Counterfeiting and piracy cost the global economy around US$4.2 trillion a year, new data shows, with footwear and clothing the most heavily bootlegged industry.

Figures published by testing, inspection and certification company SGS, show fake products now account for 3.3% of global trade which is negatively impacting economies, brands and individuals.

The International Chamber of Commerce (ICC) and International Trademark Association (INTA) published a joint report into counterfeiting and piracy in 2017. It estimated that by 2022 the global trade in fraudulent products would be worth $2.3 trillion. In addition, displaced economic activity, investment, public fiscal losses and expenditure on criminal enforcement would cost economies an extra $1.9 trillion.

Counterfeiting and piracy also threatens legitimate jobs, SGS says. The report estimates 5.4m legitimate jobs are being put at risk across a wide variety of sectors. The European Union (EU) reckons 84m people, 38.9% of all EU jobs, are in industries that rely on the protection of intellectual property rights (IPR). In total, they account for 45% of total GDP. If IPR are not protected on a global scale, the livelihoods of these people, and millions more around the world, are being put at risk.

“Consumers may think IPR is unimportant to them; that is it does not impact them. This attitude is short-sighted,” says SGS.

A 2019 study found most fake goods were consumer products. The Organization for Economic Co-operation and Development (OECD) believes fake goods now make up 3.3% of world trade, and that figure is rising. Footwear is the most heavily bootlegged industry (22%), followed by clothing (16%), leather goods (13%) and electrical equipment (12%).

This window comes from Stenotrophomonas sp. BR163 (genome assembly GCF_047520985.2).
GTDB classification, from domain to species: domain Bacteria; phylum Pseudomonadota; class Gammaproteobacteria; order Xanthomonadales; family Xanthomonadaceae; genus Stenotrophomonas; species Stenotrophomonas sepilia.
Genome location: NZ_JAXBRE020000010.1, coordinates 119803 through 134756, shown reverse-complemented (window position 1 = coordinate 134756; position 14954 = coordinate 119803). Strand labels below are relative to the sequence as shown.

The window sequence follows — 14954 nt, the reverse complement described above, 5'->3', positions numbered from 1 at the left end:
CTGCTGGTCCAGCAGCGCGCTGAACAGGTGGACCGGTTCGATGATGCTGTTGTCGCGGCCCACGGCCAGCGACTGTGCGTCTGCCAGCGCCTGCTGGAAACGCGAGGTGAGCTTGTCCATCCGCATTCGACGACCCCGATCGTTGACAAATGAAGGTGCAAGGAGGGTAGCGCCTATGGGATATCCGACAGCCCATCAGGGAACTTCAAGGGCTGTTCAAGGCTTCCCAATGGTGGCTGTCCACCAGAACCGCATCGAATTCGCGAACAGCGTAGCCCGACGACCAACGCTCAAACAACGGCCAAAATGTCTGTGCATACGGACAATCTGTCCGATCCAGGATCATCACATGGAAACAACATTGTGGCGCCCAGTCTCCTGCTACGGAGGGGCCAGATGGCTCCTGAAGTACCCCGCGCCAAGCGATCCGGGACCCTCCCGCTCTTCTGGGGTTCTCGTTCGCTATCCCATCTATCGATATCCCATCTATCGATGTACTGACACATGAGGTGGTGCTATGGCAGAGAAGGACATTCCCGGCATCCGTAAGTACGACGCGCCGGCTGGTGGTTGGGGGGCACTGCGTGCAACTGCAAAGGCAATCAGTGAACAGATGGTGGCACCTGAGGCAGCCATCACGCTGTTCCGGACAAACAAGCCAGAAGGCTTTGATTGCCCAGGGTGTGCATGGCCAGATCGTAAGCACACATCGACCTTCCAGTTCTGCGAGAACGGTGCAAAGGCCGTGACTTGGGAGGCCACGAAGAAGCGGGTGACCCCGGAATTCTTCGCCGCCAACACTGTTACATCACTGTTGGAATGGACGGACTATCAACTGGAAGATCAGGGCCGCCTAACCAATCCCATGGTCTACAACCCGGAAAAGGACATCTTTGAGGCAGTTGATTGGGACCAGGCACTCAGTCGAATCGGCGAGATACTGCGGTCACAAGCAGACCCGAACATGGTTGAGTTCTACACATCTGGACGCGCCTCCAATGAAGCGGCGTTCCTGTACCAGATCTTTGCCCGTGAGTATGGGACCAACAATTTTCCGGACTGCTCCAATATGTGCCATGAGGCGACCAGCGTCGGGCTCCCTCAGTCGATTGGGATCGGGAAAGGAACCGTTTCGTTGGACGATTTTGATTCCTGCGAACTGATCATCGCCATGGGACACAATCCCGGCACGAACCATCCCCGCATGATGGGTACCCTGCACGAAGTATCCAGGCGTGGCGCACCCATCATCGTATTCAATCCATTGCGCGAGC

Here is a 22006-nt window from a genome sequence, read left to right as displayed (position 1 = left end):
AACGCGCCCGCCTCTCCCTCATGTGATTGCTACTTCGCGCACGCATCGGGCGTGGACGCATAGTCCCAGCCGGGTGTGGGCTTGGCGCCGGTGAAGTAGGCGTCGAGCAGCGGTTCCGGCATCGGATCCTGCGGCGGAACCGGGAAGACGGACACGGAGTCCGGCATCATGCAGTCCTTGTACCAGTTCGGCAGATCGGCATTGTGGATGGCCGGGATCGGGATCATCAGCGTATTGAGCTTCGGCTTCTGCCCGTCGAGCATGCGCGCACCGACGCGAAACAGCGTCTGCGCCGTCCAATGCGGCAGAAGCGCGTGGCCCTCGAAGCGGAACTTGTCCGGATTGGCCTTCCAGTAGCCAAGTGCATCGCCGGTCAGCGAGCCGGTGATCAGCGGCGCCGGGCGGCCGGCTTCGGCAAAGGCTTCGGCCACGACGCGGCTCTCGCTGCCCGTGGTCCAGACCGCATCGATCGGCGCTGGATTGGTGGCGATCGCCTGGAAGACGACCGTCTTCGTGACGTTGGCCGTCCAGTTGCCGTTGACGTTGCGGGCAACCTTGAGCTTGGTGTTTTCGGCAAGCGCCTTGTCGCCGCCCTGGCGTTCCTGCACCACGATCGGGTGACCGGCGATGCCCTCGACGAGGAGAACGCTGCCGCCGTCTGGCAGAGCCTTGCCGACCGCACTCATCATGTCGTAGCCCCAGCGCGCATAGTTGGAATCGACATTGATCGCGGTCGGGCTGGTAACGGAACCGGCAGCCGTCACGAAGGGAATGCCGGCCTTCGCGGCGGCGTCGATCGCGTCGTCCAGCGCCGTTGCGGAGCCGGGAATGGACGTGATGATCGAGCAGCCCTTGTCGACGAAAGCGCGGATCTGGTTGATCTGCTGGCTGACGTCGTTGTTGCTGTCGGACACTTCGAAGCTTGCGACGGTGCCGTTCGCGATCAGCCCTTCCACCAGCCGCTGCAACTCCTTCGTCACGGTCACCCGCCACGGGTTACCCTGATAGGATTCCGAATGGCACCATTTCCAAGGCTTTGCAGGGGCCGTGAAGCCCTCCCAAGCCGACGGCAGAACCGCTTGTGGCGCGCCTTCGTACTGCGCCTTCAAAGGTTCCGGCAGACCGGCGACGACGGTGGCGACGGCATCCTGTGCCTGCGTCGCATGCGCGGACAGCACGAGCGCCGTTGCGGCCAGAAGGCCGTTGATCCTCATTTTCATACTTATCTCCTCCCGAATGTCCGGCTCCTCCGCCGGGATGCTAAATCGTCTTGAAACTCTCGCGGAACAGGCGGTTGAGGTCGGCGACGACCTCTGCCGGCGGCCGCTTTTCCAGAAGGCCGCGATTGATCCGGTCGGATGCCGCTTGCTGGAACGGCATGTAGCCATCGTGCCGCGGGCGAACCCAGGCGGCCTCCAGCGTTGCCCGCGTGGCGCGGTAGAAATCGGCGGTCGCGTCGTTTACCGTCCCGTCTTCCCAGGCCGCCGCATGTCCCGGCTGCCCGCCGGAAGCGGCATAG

“Counterfeit products are substandard,” SGS continues. “Legitimate manufacturers ensure products conform to market requirements on safety and performance. Counterfeiters do not. They are trading on a legitimate name but without the proper testing regimes and quality management systems in place to ensure products are safe and secure.”

To help brands tackle this issue, SGS has launched a new fighting illicit trade (FIT) intellectual property rights (IPR) solution, which it says offers companies a more efficient way to protect consumers and their brands.

SGS FIT IPR utilises Application for Action (AFA) and Memorandum of Understanding (MoU) to create an efficient protection strategy that builds on insights into fraudulent activity gained via AI analytics. The FIT IPR+ Platform allows rights holders to operate in real-time, integrating AFA/MOU and transmitting updates to relevant authorities.

The solution lets rights holders maintain control over their AFA/MOU, while giving them access to high level data analytics. In addition, SGS’s on-the-ground specialists will act as the intermediary between the rights holder and local enforcement authority, collecting samples, inspecting suspicious goods, and delivering decisions about authenticity.